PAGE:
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"autoview", tables, new data formats... #1371

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dumblob opened this issue Jul 14, 2021 · 4 comments
Open

"autoview", tables, new data formats... #1371

dumblob opened this issue Jul 14, 2021 · 4 comments

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@dumblob
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@dumblob dumblob commented Jul 14, 2021

It seems Elvish has a rather simlistic data types and thus also rather "raw" pretty printing.

Here I'd like to ask for opinions on something like Nushell does - namely it automatically inserts | autoview (interactive pretty printing with scrollbars, graphics support etc.) if there is no sink at the end of a pipeline. Moreover Nushell supports arbitrarily nested data types incl. nested tables of plenty of other data types.

I'd like to see this richer set of data types along with advanced "pretty printing" in Elvish. Any plans for that?

Somewhat related to pretty printing: #1149 (comment)

@krader1961
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@krader1961 krader1961 commented Jul 14, 2021

FYI, Elvish supports nested data structures. Here I define a map that contains two keys: l's value is a list and m's value is a map with two keys:

> var m = [&l=[1 2 3] &m=[&k1=v1 &k2=v2]]
> pprint $m
[
 &l=	[
   1
   2
   3
  ]
 &m=	[
   &k1=	v1
   &k2=	v2
  ]
]

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@dumblob
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@dumblob dumblob commented Jul 14, 2021

Sure, that part was clear - sorry for my writing (I first wrote tables, but that'd imply no nesting in a colloquial understanding which wouldn't be true in case of Nushell, so I've added the mention of nesting).

Actually what autoview command in Nushell seems to do is to try hard to come up with two axis and then render data accordingly. This often resembles a table or a row vector or a column vector (with artificial names of columns & rows - but wait, these artificial names can then be also used to refer to them!) with cells showing the data (if it's a scalar) or a syntax how to access the given cell if it's a composite (i.e. nested) structure - often another table 😉.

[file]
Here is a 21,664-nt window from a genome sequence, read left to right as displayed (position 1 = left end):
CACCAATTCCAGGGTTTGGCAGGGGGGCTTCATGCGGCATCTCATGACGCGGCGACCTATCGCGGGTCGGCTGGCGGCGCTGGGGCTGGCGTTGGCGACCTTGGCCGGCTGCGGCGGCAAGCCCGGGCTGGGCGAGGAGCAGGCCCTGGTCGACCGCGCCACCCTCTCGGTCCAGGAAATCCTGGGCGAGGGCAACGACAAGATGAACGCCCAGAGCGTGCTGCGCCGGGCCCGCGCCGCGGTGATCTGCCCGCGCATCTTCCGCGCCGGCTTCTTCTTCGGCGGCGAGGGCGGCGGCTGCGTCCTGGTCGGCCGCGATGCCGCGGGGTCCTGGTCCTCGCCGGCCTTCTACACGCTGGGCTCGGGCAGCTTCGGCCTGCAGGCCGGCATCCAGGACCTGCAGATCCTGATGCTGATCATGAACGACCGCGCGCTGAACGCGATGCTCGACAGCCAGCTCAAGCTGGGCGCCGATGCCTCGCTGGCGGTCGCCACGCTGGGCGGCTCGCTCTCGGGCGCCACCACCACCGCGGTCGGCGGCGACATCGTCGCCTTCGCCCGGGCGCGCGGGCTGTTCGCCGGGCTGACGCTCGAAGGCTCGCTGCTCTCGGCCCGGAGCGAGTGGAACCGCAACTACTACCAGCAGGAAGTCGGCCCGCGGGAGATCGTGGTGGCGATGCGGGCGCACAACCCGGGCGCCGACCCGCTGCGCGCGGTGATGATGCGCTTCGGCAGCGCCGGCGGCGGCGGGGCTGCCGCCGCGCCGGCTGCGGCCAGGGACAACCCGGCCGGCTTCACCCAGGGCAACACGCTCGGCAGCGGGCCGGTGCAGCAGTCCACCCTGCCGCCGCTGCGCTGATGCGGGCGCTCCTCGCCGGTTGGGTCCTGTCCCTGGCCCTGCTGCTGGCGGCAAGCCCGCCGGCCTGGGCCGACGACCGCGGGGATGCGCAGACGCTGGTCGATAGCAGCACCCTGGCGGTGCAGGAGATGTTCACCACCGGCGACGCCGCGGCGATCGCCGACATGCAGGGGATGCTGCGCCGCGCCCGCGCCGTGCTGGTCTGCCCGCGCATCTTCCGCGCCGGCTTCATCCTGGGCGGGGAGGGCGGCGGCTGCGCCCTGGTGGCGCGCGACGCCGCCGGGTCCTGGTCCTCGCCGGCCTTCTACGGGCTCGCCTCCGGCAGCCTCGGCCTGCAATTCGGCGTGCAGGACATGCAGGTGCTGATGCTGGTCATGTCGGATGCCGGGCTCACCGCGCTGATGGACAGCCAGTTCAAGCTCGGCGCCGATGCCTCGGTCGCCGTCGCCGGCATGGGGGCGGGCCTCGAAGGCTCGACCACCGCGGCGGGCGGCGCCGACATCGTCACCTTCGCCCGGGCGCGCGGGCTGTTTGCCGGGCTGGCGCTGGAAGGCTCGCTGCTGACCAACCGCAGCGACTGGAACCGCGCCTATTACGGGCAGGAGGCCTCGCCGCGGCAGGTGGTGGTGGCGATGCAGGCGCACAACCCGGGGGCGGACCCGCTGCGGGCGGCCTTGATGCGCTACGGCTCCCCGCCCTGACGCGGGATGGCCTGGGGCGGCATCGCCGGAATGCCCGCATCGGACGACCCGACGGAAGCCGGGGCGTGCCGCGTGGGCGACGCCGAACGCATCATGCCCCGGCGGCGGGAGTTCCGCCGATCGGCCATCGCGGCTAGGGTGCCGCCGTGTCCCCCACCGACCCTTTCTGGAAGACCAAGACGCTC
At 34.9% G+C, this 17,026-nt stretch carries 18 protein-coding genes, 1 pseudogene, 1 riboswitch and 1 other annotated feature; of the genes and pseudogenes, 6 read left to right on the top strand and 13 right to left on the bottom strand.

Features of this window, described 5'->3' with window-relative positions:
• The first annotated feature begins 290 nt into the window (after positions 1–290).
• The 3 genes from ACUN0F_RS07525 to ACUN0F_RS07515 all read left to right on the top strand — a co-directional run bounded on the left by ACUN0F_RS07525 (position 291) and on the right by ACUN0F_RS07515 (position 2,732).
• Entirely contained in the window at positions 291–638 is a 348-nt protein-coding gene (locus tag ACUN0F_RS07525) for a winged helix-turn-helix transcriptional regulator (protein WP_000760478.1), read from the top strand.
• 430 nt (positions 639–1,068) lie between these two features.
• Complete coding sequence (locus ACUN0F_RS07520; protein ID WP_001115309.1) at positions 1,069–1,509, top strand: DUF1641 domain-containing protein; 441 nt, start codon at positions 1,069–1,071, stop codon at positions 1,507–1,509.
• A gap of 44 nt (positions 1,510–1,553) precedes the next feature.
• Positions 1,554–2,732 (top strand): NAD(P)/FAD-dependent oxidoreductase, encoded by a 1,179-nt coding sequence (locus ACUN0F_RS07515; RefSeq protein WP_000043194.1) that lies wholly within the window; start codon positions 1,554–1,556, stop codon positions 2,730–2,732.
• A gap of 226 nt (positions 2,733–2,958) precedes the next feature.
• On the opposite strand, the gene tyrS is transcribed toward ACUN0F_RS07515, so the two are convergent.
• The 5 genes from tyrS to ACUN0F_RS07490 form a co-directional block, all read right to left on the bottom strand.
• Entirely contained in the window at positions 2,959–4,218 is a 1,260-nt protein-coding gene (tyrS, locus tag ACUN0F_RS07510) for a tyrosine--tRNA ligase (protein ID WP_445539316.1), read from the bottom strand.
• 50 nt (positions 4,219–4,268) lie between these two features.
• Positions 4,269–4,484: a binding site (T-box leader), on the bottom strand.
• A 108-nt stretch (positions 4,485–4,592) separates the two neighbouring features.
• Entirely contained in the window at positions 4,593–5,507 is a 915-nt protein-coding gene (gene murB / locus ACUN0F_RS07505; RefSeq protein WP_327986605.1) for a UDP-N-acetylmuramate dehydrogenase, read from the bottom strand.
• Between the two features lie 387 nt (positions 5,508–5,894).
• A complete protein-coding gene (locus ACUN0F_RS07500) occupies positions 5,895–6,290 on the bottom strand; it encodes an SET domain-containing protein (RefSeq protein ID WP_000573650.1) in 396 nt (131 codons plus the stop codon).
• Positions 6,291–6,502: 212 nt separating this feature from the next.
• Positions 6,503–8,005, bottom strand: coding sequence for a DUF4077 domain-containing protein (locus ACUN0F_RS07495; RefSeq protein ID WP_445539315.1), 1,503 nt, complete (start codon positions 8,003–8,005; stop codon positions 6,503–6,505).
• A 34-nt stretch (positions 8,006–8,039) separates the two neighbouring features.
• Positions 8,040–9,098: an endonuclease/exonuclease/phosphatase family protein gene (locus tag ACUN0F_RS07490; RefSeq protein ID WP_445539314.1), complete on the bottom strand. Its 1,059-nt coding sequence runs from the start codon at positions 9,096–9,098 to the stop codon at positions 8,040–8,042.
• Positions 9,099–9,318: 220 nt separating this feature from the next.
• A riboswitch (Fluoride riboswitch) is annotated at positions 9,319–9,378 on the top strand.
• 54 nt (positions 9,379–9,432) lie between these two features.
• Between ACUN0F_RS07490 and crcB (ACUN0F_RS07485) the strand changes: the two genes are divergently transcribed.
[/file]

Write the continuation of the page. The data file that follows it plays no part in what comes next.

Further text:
So as an example JSON (a generic tree structure) can be easily visualized as a table (with nested structures in cells) 😮 - but it feels so intuitive despite it's not a table but a tree.

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@krader1961
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@krader1961 krader1961 commented Jul 19, 2021

@dumblob, I don't see how arbitrary data structures, such as in my previous example, can be meaningfully displayed as a table. The first Nushell documentation link I looked at, which documents the autoview command, does not include an example of what you are proposing. Can you share some links that show the behavior you want from Elvish?

I'm also ambivalent about automatically appending the equivalent of | autoview to any pipeline I run interactively. You wrote "if there is no sink at the end of a pipeline" but I consider my terminal's handling of anything written to it to be that byte stream sink. In no small part because the output might contain terminal escape sequences that affect the appearance of the data. If I want the data to be translated in some way before the terminal renders it I expect to have to explicitly transform the data. Such as by piping it through pprint. I'm uncomfortable with that being done implicitly, but then I started programming when dinosaurs roamed the Earth. 😄

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@dumblob
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@dumblob dumblob commented Jul 19, 2021

@dumblob, I don't see how arbitrary data structures, such as in my previous example, can be meaningfully displayed as a table. The first Nushell documentation link I looked at, which documents the autoview command, does not include an example of what you are proposing. Can you share some links that show the behavior you want from Elvish?

It's scattered throughout Nutshell's (highly unfinished) documentation. Feel free to read it all (yeah, sounds weird, but I can't explain it better as I'd need to copy past large part of it - it's the same problem as explaining user experience of some moderately advanced GUI).

I'm also ambivalent about automatically appending the equivalent of | autoview to any pipeline I run interactively. You wrote "if there is no sink at the end of a pipeline" but I consider my terminal's handling of anything written to it to be that byte stream sink. In no small part because the output might contain terminal escape sequences that affect the appearance of the data. If I want the data to be translated in some way before the terminal renders it I expect to have to explicitly transform the data. Such as by piping it through pprint. I'm uncomfortable with that being done implicitly, but then I started programming when dinosaurs roamed the Earth.

In my opinion this stems from the fact Nushell is not trying to be a shell for a terminal but a shell on its own (i.e. without any terminal dependency). Classical terminal (e.g. VT100) is for Nushell just one of many possible "gateways" conceptual-wise (not necessarily technical-wise).

So I think it's really about the mind shift between "more piping and less programming" (Nushell) and "more programming less piping" (Elvish). I'm too new to Elvish to make more claims or observations - I'm just exploring the options I have with Elvish and speaking up lound while I'm at it 😉.

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